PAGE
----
Fantasy novelist Charlie N. Holmberg fuses melodrama, romance, and magic in Veins of Gold, a fanciful tale set in nineteenth-century Utah. Anime flourishes and unpredictable marvels pave a young woman’s path toward belief.
Gentry Abrams is a damsel in distress. At the novel’s start, her widowed father abruptly leaves their homestead to join the California gold rush. Gentry is forced to fend for herself, her brother, Rooster, and her sister, Pearl. With few pennies to spare, Gentry embarks on a journey that leads toward Winn Maheux: a stranger whose ties to the earth teach her to see the magic that lives in the wilderness.
In a town where geysers, earthquakes, and other disturbances are unleashed as a result of gold mining upsetting the earth’s balance, the Abrams family struggles to survive. Despite their circumstances, the plot seldom darkens. Numerous elements bring whimsy to an unforgiving landscape. These include a floating house made of seagulls, creatures most people can’t see, and a swarm of sentient locusts.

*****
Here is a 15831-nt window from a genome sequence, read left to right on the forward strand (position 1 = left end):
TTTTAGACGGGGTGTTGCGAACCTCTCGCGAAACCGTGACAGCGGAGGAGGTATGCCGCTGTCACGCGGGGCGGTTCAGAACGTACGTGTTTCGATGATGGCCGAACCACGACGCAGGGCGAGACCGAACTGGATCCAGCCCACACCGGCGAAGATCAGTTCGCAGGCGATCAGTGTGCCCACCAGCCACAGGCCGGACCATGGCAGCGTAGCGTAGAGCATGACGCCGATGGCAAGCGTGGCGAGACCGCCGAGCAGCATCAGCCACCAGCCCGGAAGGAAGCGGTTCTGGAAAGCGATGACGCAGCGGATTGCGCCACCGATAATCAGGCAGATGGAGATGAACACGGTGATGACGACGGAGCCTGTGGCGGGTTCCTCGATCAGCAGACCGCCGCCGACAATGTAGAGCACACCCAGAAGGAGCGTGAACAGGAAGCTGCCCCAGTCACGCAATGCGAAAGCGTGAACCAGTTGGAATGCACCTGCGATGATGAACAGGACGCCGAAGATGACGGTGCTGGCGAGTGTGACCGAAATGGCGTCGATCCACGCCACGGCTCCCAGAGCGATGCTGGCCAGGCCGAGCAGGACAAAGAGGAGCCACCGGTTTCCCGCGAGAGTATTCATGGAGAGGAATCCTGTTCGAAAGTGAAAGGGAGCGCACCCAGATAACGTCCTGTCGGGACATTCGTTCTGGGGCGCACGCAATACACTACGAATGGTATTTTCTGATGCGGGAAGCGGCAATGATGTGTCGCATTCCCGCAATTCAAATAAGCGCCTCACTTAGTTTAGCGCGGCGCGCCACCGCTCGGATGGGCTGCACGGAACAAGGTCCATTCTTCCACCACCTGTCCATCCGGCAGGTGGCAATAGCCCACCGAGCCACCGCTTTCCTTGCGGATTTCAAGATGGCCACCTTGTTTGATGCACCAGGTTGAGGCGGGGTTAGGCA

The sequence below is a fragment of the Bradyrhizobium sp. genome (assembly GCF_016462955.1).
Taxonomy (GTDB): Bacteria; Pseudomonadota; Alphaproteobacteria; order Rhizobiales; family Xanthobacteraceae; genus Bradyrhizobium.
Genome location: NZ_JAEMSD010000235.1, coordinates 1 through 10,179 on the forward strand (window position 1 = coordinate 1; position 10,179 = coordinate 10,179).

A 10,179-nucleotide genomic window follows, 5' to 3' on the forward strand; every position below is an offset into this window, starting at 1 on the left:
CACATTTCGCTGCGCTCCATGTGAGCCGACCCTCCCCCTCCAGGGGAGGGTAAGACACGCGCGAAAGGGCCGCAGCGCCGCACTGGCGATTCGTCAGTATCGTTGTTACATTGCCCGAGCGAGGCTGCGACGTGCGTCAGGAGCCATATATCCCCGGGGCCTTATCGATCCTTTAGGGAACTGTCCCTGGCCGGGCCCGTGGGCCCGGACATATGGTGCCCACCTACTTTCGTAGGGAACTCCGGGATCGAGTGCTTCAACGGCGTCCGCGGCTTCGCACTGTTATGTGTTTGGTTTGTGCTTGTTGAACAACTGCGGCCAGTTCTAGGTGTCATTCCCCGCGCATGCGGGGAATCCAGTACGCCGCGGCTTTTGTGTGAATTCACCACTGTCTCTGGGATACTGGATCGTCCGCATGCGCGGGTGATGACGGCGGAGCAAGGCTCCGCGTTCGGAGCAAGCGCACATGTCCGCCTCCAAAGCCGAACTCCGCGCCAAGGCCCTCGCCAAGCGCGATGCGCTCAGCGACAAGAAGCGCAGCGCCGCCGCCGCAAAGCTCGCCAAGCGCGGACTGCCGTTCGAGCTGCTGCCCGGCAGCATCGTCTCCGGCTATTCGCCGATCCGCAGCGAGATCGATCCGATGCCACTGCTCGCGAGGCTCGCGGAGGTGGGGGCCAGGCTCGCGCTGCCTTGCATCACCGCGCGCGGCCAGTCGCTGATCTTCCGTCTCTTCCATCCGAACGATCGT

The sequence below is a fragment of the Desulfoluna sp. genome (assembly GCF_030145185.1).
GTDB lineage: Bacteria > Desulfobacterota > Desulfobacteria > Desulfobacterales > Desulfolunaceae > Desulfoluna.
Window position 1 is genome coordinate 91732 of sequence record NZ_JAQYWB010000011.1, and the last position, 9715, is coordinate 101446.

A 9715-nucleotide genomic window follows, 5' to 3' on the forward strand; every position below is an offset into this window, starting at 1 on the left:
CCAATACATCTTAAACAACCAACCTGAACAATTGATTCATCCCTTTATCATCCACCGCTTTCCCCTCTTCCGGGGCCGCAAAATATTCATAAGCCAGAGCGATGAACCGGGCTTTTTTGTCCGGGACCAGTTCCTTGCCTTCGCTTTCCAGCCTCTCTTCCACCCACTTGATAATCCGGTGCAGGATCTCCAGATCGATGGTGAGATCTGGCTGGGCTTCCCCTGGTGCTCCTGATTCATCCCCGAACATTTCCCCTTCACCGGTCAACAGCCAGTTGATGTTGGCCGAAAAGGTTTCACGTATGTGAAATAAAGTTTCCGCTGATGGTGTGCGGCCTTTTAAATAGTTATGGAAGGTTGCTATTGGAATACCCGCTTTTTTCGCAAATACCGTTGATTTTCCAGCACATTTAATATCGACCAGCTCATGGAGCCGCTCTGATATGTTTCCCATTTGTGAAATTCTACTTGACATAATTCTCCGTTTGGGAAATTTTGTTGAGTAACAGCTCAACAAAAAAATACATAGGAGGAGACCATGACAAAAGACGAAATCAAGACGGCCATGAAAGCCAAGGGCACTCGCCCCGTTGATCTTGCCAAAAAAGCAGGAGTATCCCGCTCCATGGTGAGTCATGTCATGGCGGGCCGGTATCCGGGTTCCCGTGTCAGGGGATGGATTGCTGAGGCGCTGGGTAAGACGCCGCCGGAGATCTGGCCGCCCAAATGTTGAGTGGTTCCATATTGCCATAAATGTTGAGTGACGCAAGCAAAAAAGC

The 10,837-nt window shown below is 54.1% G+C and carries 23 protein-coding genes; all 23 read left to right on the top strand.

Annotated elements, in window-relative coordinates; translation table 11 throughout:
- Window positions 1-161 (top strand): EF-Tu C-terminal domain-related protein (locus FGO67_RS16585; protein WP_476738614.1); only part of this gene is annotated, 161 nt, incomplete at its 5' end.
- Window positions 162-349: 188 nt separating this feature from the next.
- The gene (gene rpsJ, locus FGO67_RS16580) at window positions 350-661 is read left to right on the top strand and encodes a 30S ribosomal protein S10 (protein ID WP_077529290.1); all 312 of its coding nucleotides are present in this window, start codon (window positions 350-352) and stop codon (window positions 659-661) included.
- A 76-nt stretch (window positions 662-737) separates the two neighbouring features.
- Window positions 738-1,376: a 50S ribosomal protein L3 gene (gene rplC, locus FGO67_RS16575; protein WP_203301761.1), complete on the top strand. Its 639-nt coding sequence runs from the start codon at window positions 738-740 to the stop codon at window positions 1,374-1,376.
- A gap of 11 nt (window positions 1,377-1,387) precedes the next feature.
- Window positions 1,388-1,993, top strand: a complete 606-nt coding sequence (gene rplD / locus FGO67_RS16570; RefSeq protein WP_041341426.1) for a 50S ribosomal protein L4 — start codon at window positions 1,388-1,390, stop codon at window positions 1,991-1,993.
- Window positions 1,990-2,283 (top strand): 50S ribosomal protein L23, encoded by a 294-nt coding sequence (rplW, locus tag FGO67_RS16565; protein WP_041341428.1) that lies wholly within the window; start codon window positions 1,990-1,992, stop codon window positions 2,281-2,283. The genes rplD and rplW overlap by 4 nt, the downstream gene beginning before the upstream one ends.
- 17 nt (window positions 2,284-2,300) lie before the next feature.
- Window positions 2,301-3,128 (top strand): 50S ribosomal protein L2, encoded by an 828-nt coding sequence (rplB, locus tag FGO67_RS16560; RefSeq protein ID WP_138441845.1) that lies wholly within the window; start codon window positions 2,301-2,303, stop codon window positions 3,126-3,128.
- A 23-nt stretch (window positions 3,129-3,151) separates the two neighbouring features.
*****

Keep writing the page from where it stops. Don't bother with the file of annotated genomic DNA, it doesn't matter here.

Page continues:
Japanese film director Hayao Miyazaki’s influence is clear from the outset, through environmental themes as well as enchanting details. The work never slips into easy fan tribute; it skillfully infuses its own flair. Here, the American West is a pioneering outpost, a site for derring-do, and a mirror for mankind.
Winn’s magic remains broadly defined, with a handful of rules based on respect. It’s also rooted in the Hagree, a fictional Native American tribe. With less of the storied aura and elaboration that surrounds other magic systems—such as alchemy—magic becomes a means rather than an end. The fantasy keeps its focus on human relationships; the Abrams household especially stands out, as the three siblings keep faith in one another.
The story is as eye-opening as it is satisfying as Gentry realizes that Winn is more than a mage, and as she learns to rely on her family instead of shouldering every burden herself.
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